“Scotty has a new venture.” Dad peered over his paper, clearly reliving nightmares of Scotty’s entrepreneurial spirit.
“Is it … What is it?”
I was five when Scotty roped me into a lemonade business. It may have worked but he got the sugar mixed up with salt. His grilled cheese emporium went under after a rare virus ravaged most of his customers. Only the neighbors two dogs escaped but I’ve never been convinced they ate the discarded sandwiches. His t-shirt business never took off. We have t-shirts for days stashed in the garage.
All of this flashed through dad’s mind, I could read it on his face.
“Honey, should we continue supporting these things? He’s insanely smart, he’s going to go far but …” Mom held her hand up silencing the criticism.
“Do you want to kill his spirit?”
As his snot nosed kid sister, I would call that an ok idea.
Dad sighed and set his paper to the side. “Fine. Let’s go see.”
Scotty stood proudly in the street, a tugboat with fresh blue letters bleeding down the side sat behind him.
“Son, you’ve never been on a boat. We don’t live anywhere near water.”
“I asked you to get the chairs out.” Lila knew that Charles would use every opportunity to exasperate her, especially when it came to her family.
“I did.” His lips curved into a smirk, only infuriating her more.
“How exactly do you expect anyone to sit in them?” She spit the words towards him like sharpened knives. Charles tapped his chin as he examined his chair placement.
“You didn’t specify what the chairs were to be used for. You just said get them out.” He gestured grandly. “They’re out … your highness.” The last words stung with a venom only her husband could perfect.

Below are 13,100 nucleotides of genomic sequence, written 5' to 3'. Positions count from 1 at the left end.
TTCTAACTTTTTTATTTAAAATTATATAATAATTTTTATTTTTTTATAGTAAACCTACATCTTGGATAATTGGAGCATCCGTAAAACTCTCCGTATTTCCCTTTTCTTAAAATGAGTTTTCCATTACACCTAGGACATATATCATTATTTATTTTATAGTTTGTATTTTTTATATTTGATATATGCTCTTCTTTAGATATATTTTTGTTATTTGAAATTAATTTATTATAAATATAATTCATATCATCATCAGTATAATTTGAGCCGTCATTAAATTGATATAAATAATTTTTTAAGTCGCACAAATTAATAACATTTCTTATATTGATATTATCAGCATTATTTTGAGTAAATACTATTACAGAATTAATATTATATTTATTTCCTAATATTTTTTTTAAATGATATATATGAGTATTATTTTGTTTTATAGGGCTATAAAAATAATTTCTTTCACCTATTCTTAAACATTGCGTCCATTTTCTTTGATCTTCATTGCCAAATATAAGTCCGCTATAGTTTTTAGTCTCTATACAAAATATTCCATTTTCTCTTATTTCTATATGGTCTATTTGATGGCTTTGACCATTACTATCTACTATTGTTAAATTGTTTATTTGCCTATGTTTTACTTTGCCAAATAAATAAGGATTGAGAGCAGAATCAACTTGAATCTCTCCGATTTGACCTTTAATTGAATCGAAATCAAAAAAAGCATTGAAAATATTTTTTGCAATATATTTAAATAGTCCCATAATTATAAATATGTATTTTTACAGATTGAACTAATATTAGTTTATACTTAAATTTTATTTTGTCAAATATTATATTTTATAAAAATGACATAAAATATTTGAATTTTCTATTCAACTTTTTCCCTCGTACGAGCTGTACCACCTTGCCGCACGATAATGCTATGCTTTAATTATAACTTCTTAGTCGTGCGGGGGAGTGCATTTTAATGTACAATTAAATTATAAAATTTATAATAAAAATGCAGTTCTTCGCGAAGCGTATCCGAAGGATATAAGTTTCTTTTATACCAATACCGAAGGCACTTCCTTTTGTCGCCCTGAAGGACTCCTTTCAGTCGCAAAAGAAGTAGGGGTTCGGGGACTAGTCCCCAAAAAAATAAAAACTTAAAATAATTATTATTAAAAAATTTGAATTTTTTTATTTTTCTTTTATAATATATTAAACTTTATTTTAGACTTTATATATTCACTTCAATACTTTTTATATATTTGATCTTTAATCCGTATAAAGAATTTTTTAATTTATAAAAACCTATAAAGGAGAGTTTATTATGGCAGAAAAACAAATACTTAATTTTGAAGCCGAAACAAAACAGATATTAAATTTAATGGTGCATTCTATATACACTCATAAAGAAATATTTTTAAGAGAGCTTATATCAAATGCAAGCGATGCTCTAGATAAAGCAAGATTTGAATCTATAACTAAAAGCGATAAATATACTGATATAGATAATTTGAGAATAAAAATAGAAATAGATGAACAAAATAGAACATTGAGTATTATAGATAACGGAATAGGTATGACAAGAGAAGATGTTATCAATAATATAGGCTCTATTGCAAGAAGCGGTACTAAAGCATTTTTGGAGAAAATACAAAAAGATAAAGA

“You’re ridiculous.” Sharp pain shot through Lila’s palms where her nails were threatening to break skin. “This is ridiculous!”
“It is, isn’t it? I suppose that’s what you get.”
The force of her slap sent him reeling to the side. He half expected his fingers to come away from the stinging imprint with a coating of fresh blood.
“You bitch! You want chairs! Here!” Charles channeled the rage spiraling through him as he shook the metal pergola. The polls swayed violently, shaking the chairs loose. All at once they came crashing down to the pavement.
Jada had no idea why it was the kettle. Surely it wasn’t always. How many childhood stories were there about tea kettles being possessed?
She couldn’t resist the designs. It begged to be taken home.
Such a tea slut.
The walls rumbled. In front of her individual scales twitched and flapped. A beast of terrifying size draped over her furniture.
Jada knew the beast couldn’t be real. Yet here it was, half chasing something in its sleep; its forked tongue hanging from between scaly lips. Its serrated claws curled as it feigned trotting through a field playfully tossing its massive head.
And probably a corpse.
A feeling of panic rested low in her belly. Jada’s legs ached to run but she was frozen.
Its head snapped up. Jada could see her reflection in the glossy red iris. The beast inhaled as its nose passed across her.
Not a snack, the whole meal. Is this really gonna be my last thought before I die?
Its putrid breath filled Jada’s nose. Instead of a roar it let out a series of low clicks.
Oh god, it’s engine won’t turn over.
Word Count: 200
For Sunday Photo Fiction – It’s my first time joining in with this (we can post on days other than Sunday right?) Also, dragons are like puppies. Who knew?